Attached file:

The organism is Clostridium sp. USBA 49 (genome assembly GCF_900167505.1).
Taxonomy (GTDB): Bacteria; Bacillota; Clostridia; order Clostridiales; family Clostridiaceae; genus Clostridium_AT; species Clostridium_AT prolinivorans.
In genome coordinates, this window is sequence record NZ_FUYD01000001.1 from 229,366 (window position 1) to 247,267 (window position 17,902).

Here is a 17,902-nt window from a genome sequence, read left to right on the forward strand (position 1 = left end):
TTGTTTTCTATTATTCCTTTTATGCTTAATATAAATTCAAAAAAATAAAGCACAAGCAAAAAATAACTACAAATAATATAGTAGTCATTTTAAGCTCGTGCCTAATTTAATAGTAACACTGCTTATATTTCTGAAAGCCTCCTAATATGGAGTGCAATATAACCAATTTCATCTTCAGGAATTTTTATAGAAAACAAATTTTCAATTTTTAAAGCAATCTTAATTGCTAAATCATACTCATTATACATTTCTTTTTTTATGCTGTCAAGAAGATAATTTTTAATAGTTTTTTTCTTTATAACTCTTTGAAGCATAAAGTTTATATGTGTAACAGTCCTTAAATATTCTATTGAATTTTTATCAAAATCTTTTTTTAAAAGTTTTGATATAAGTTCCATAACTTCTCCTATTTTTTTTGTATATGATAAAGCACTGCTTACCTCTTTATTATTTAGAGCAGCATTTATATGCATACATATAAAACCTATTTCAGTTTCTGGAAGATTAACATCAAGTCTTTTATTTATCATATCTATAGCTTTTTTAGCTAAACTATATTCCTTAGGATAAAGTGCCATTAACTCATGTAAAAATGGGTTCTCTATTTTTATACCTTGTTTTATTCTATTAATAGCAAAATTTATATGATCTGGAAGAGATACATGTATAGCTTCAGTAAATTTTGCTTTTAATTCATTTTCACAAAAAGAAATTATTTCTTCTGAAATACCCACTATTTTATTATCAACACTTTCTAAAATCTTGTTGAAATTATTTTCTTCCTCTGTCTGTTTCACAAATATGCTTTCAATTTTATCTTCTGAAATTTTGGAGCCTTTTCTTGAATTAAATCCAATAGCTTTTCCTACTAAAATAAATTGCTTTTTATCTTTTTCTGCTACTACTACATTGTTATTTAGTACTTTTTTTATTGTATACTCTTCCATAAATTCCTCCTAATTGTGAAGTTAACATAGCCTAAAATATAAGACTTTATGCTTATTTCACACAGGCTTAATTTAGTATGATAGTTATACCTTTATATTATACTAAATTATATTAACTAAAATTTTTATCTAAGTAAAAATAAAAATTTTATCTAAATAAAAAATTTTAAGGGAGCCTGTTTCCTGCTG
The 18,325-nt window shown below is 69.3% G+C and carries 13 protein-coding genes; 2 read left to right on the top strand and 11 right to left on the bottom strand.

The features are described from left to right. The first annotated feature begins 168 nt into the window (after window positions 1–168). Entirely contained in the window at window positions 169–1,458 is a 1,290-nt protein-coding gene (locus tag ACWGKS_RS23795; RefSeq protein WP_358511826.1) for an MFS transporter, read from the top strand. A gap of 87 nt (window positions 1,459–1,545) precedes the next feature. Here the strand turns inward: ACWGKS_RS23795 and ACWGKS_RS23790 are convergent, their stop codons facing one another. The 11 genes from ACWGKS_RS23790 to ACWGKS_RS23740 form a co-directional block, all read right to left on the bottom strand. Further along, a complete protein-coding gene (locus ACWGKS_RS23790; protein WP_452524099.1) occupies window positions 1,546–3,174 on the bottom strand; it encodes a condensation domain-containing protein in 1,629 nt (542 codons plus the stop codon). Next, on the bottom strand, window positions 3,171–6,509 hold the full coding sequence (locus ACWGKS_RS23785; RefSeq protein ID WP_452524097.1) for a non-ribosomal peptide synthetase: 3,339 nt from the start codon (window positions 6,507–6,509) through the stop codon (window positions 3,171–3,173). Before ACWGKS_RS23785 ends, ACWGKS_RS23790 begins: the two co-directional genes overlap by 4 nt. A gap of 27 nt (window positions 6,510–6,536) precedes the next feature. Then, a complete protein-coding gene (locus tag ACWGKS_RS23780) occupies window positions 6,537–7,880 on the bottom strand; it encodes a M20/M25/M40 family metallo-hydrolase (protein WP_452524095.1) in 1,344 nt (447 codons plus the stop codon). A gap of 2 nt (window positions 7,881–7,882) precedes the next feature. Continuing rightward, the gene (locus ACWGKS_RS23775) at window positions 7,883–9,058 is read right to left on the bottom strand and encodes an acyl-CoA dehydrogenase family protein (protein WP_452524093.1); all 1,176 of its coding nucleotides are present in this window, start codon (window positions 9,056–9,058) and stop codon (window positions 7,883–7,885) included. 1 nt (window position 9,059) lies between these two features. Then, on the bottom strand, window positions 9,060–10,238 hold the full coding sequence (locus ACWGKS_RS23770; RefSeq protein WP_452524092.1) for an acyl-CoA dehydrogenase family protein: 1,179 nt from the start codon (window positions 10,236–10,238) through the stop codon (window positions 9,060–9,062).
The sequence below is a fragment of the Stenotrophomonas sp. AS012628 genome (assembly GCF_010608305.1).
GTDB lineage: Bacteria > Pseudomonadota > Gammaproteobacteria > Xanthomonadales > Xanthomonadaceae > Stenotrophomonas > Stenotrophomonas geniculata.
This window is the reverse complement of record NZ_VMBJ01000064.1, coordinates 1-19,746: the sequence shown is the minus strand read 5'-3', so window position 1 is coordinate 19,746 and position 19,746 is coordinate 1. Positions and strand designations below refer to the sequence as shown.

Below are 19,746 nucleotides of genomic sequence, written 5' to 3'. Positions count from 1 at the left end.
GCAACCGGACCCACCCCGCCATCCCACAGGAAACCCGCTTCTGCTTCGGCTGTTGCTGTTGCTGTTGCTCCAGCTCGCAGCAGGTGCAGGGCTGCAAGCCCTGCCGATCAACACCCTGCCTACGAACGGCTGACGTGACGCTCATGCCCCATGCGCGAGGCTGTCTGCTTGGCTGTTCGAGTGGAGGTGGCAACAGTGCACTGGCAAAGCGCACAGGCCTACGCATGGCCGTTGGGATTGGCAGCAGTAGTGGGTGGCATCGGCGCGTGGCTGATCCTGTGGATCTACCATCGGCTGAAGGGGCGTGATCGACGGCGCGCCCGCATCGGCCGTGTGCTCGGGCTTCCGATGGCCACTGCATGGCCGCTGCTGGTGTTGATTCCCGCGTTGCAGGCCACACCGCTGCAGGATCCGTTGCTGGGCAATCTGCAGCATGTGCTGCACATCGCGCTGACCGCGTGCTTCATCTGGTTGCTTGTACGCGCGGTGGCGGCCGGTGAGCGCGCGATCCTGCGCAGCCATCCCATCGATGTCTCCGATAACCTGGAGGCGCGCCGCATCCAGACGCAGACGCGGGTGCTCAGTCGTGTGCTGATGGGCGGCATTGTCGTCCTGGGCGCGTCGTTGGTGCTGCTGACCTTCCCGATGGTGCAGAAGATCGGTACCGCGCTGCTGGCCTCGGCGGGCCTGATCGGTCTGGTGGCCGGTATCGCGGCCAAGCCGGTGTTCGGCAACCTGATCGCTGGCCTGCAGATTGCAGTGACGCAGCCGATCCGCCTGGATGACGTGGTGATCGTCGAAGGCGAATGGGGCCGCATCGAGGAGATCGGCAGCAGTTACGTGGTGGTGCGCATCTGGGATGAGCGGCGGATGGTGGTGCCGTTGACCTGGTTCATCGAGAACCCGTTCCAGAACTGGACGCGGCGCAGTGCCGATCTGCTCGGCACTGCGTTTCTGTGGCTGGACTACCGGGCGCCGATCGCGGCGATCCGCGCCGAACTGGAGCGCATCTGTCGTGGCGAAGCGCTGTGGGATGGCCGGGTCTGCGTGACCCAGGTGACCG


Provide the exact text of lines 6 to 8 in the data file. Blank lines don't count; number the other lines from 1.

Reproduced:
The 18,325-nt window shown below is 69.3% G+C and carries 13 protein-coding genes; 2 read left to right on the top strand and 11 right to left on the bottom strand.

The features are described from left to right. The first annotated feature begins 168 nt into the window (after window positions 1–168). Entirely contained in the window at window positions 169–1,458 is a 1,290-nt protein-coding gene (locus tag ACWGKS_RS23795; RefSeq protein WP_358511826.1) for an MFS transporter, read from the top strand. A gap of 87 nt (window positions 1,459–1,545) precedes the next feature. Here the strand turns inward: ACWGKS_RS23795 and ACWGKS_RS23790 are convergent, their stop codons facing one another. The 11 genes from ACWGKS_RS23790 to ACWGKS_RS23740 form a co-directional block, all read right to left on the bottom strand. Further along, a complete protein-coding gene (locus ACWGKS_RS23790; protein WP_452524099.1) occupies window positions 1,546–3,174 on the bottom strand; it encodes a condensation domain-containing protein in 1,629 nt (542 codons plus the stop codon). Next, on the bottom strand, window positions 3,171–6,509 hold the full coding sequence (locus ACWGKS_RS23785; RefSeq protein ID WP_452524097.1) for a non-ribosomal peptide synthetase: 3,339 nt from the start codon (window positions 6,507–6,509) through the stop codon (window positions 3,171–3,173). Before ACWGKS_RS23785 ends, ACWGKS_RS23790 begins: the two co-directional genes overlap by 4 nt. A gap of 27 nt (window positions 6,510–6,536) precedes the next feature. Then, a complete protein-coding gene (locus tag ACWGKS_RS23780) occupies window positions 6,537–7,880 on the bottom strand; it encodes a M20/M25/M40 family metallo-hydrolase (protein WP_452524095.1) in 1,344 nt (447 codons plus the stop codon). A gap of 2 nt (window positions 7,881–7,882) precedes the next feature. Continuing rightward, the gene (locus ACWGKS_RS23775) at window positions 7,883–9,058 is read right to left on the bottom strand and encodes an acyl-CoA dehydrogenase family protein (protein WP_452524093.1); all 1,176 of its coding nucleotides are present in this window, start codon (window positions 9,056–9,058) and stop codon (window positions 7,883–7,885) included. 1 nt (window position 9,059) lies between these two features. Then, on the bottom strand, window positions 9,060–10,238 hold the full coding sequence (locus ACWGKS_RS23770; RefSeq protein WP_452524092.1) for an acyl-CoA dehydrogenase family protein: 1,179 nt from the start codon (window positions 10,236–10,238) through the stop codon (window positions 9,060–9,062).
The sequence below is a fragment of the Stenotrophomonas sp. AS012628 genome (assembly GCF_010608305.1).